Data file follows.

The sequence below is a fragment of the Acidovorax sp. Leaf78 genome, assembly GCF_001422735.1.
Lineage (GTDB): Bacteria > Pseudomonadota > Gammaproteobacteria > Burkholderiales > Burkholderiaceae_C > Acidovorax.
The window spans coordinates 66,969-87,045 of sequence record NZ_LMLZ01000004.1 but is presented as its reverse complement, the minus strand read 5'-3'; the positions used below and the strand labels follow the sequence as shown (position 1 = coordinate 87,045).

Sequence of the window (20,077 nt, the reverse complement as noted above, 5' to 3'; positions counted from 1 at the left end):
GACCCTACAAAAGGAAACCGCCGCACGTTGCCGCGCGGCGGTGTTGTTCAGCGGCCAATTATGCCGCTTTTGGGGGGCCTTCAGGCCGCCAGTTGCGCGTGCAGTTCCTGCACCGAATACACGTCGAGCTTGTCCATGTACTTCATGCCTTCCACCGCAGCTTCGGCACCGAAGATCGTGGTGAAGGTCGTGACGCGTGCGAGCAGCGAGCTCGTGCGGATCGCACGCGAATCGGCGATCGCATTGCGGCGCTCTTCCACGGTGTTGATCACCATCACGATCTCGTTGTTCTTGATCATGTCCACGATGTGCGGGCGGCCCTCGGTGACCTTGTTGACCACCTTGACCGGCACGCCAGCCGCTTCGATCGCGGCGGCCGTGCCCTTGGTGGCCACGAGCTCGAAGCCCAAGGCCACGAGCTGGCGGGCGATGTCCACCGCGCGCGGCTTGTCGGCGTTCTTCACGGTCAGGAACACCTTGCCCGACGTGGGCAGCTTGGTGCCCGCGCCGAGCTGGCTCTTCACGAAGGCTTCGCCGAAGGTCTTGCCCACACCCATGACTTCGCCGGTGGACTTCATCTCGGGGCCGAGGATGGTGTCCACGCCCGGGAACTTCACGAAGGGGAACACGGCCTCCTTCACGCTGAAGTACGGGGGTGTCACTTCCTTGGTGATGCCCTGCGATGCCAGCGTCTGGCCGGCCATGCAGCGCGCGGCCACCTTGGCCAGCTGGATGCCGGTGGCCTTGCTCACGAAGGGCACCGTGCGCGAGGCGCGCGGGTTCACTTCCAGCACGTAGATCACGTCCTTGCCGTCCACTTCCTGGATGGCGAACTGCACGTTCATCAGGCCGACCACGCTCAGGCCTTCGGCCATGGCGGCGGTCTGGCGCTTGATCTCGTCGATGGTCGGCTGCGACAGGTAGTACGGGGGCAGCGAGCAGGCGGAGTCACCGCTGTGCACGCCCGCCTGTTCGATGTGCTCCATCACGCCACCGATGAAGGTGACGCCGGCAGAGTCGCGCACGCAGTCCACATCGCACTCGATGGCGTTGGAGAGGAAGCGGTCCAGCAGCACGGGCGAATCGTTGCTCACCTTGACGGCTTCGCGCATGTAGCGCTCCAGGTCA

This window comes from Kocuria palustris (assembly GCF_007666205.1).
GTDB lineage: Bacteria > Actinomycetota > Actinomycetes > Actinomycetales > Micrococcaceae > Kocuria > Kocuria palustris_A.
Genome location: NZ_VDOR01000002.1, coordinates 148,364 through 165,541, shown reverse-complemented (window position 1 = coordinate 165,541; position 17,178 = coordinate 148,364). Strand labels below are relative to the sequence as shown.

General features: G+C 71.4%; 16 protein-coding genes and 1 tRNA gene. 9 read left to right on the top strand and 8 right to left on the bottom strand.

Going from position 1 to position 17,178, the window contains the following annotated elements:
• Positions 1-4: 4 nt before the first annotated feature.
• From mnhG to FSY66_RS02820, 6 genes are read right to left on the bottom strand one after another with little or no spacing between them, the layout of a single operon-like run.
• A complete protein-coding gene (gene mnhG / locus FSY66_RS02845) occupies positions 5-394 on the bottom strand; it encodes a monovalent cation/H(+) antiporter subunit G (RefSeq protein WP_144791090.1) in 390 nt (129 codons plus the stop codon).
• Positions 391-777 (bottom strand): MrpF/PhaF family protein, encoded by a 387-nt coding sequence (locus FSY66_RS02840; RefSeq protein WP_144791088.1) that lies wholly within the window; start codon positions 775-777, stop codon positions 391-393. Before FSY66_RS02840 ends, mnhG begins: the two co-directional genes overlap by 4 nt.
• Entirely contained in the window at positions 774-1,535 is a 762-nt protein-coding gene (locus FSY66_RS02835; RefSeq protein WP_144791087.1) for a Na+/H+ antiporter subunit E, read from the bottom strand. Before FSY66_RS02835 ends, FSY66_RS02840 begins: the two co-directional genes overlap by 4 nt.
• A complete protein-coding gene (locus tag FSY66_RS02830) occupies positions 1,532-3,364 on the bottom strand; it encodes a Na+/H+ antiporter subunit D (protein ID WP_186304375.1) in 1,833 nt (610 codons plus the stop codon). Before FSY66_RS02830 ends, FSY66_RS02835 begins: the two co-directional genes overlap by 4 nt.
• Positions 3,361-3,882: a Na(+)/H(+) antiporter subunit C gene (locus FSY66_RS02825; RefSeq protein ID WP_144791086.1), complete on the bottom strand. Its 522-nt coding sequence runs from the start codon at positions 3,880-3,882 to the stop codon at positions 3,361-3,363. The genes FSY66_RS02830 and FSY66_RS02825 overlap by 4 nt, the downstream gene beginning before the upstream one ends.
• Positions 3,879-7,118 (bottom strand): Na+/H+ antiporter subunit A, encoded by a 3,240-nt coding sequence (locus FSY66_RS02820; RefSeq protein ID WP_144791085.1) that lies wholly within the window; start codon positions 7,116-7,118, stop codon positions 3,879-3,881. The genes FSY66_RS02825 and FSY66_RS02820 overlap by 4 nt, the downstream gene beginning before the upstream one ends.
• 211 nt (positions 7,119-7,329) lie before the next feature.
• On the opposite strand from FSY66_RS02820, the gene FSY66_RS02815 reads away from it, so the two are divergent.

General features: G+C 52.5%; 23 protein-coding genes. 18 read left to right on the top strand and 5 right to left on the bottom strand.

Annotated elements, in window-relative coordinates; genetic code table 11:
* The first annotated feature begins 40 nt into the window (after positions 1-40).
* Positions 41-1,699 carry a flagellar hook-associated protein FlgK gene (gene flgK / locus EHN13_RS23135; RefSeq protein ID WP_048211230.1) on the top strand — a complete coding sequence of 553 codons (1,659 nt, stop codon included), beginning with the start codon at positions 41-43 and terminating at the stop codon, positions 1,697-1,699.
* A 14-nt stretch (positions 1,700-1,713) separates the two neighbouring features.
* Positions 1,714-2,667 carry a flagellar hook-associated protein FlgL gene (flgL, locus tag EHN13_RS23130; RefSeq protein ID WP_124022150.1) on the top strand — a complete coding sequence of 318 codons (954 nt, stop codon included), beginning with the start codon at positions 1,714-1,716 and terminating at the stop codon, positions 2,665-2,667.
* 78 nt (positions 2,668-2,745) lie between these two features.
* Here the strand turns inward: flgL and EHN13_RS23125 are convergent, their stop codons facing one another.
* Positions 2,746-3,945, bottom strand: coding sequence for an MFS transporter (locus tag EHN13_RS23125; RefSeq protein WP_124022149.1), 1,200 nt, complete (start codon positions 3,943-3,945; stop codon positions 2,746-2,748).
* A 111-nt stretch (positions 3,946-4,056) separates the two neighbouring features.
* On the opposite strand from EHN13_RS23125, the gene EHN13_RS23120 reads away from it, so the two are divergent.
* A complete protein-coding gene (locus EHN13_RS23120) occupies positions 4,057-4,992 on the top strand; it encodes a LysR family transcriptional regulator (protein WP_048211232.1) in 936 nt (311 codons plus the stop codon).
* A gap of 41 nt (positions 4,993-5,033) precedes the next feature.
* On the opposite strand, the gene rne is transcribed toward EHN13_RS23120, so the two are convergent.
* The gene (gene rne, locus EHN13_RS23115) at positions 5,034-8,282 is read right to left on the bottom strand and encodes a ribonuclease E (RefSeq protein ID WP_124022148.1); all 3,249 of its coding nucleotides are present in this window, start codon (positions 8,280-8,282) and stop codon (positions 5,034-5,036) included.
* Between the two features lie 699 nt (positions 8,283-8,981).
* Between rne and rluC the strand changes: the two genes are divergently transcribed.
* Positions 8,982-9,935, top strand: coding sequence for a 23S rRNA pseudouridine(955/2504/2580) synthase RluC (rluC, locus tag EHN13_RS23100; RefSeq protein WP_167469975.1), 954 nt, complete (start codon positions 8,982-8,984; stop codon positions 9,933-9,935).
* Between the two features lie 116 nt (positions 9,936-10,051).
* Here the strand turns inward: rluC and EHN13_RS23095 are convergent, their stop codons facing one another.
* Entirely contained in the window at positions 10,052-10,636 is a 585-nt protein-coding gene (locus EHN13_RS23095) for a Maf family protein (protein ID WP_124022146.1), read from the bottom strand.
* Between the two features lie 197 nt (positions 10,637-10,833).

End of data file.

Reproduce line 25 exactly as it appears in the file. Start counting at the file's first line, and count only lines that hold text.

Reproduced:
* A 14-nt stretch (positions 1,700-1,713) separates the two neighbouring features.